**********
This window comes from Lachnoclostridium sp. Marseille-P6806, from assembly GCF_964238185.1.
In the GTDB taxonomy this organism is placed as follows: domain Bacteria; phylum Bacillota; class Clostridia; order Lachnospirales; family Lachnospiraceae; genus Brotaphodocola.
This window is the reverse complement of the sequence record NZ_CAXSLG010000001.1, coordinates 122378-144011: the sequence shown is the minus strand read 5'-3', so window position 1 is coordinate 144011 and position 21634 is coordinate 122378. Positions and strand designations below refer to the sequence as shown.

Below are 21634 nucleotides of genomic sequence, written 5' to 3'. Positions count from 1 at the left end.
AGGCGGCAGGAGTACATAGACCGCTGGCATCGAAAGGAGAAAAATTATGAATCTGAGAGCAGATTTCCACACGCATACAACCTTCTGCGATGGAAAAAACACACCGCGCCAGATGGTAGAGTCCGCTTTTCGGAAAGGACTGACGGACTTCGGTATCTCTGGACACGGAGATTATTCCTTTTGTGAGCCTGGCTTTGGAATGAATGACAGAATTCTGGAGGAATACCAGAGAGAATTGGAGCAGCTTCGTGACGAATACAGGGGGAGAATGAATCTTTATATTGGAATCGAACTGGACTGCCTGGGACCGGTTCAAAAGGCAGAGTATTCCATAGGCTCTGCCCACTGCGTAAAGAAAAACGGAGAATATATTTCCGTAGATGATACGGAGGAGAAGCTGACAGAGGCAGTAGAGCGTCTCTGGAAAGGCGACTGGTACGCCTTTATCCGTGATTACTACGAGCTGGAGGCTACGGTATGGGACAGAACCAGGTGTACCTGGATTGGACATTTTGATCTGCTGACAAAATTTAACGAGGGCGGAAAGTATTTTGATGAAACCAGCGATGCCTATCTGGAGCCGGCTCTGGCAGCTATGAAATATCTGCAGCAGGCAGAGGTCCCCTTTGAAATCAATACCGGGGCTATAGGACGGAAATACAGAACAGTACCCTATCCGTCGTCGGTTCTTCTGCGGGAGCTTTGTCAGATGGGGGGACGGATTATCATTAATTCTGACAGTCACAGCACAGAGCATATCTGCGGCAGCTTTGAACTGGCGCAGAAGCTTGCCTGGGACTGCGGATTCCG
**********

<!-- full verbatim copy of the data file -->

This window comes from Lachnoclostridium sp. Marseille-P6806, from assembly GCF_964238185.1.
In the GTDB taxonomy this organism is placed as follows: domain Bacteria; phylum Bacillota; class Clostridia; order Lachnospirales; family Lachnospiraceae; genus Brotaphodocola.
This window is the reverse complement of the sequence record NZ_CAXSLG010000001.1, coordinates 122378-144011: the sequence shown is the minus strand read 5'-3', so window position 1 is coordinate 144011 and position 21634 is coordinate 122378. Positions and strand designations below refer to the sequence as shown.

Below are 21634 nucleotides of genomic sequence, written 5' to 3'. Positions count from 1 at the left end.
AGGCGGCAGGAGTACATAGACCGCTGGCATCGAAAGGAGAAAAATTATGAATCTGAGAGCAGATTTCCACACGCATACAACCTTCTGCGATGGAAAAAACACACCGCGCCAGATGGTAGAGTCCGCTTTTCGGAAAGGACTGACGGACTTCGGTATCTCTGGACACGGAGATTATTCCTTTTGTGAGCCTGGCTTTGGAATGAATGACAGAATTCTGGAGGAATACCAGAGAGAATTGGAGCAGCTTCGTGACGAATACAGGGGGAGAATGAATCTTTATATTGGAATCGAACTGGACTGCCTGGGACCGGTTCAAAAGGCAGAGTATTCCATAGGCTCTGCCCACTGCGTAAAGAAAAACGGAGAATATATTTCCGTAGATGATACGGAGGAGAAGCTGACAGAGGCAGTAGAGCGTCTCTGGAAAGGCGACTGGTACGCCTTTATCCGTGATTACTACGAGCTGGAGGCTACGGTATGGGACAGAACCAGGTGTACCTGGATTGGACATTTTGATCTGCTGACAAAATTTAACGAGGGCGGAAAGTATTTTGATGAAACCAGCGATGCCTATCTGGAGCCGGCTCTGGCAGCTATGAAATATCTGCAGCAGGCAGAGGTCCCCTTTGAAATCAATACCGGGGCTATAGGACGGAAATACAGAACAGTACCCTATCCGTCGTCGGTTCTTCTGCGGGAGCTTTGTCAGATGGGGGGACGGATTATCATTAATTCTGACAGTCACAGCACAGAGCATATCTGCGGCAGCTTTGAACTGGCGCAGAAGCTTGCCTGGGACTGCGGATTCCG